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'Mark Twain' at Pinkerton Academy with actor Val Kilmer

By ETHAN HOGAN
Union Leader Correspondent
March 16. 2017 12:51AM
Actor Val Kilmer is bringing his film, "Citizen Twain," to Derry on Friday. 

Actor Val Kilmer is coming to Derry on Friday with his film “Cinema Twain” about the life of legendary American writer Mark Twain.

The film is from the one-man play “Citizen Twain” that Kilmer performed at venues in Los Angeles and has now been adapted for the big screen.

The 90-minute film takes the viewer through the life of Twain, one of America’s most noted writers.

Novels such as “The Adventures of Tom Sawyer,” which explored what it meant to live in America in the 1800s, made Twain — whose real name was Samuel Langhorne Clemens — a literary icon.

Twain was also a performer of comedy and Kilmer’s film is focused largely on Twain’s ability to entertain.

For the film, Kilmer said he has tried to capture the unique comedy of Twain, which is charming and kind, yet deeply honest and critical.

“We all know the truth when we hear it,” said Kilmer, “and we know motives.”

Kilmer said he has been working on the character for more than 17 years and that being about to absorb the laughter from the audience is a reward in itself.

“He's so outrageous and walks the highest high wire without a care in the world. He is a true comedy master and comedy is so immediate and rewarding. I mean the glow from a house that stops the show with laughter and applause is sweet, sweet reward,” said Kilmer.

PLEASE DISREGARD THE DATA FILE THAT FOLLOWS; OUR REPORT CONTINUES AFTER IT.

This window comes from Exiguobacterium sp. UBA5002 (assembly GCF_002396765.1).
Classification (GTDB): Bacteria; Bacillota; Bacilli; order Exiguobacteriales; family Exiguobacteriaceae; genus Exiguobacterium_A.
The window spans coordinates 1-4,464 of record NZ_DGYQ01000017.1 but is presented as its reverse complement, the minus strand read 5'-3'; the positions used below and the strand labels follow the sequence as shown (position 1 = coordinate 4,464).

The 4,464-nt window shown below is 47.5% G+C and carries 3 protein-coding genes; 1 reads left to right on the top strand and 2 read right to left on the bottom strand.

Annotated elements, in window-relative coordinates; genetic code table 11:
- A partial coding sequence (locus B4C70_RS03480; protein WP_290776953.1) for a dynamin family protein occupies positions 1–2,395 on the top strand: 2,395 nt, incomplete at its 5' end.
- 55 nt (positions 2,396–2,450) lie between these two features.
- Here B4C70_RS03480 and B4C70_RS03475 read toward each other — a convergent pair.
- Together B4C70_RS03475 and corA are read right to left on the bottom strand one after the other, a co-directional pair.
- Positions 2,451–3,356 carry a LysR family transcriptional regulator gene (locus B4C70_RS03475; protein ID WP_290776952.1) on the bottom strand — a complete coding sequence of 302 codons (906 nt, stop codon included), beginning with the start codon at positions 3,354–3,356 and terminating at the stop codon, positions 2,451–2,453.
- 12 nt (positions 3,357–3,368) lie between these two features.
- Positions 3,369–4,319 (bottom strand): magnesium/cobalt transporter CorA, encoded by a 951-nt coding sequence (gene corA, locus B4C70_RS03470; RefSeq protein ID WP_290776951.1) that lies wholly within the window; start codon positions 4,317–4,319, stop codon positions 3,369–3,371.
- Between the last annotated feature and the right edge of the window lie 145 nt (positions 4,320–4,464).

Remembering his first experience reading Twain’s work, Kilmer said he was struck by the inner lessons of the stories.

“I was just like every American, forced to read him in grade school. I loved his hidden deep truths like Shakespeare — even in comedy he hits us with deep truth. Best way to storytell the hard stuff,” said Kilmer.

With full make-up and iconic white suit, Kilmer bears a striking resemblance to the renowned writer. In preparing for the role, Kilmer said he also felt emotionally connected to Twain because of their shared experience of losing loved ones.

Kilmer’s performance is largely comedic but Kilmer said Twain’s darker moments are also explored in the film.

“He's a true artist. He feels our pain. As Shakespeare said the actor or artist ‘...holds the mirror up to nature...’ that hurts and is hard to do,” said Kilmer.

The film, which is written, directed and performed by Kilmer will be shown at the Stockbridge Theatre at Pinkerton Academy in Derry on Friday night.

Kilmer will be in attendance and will be available for a question and answer session after the screening.


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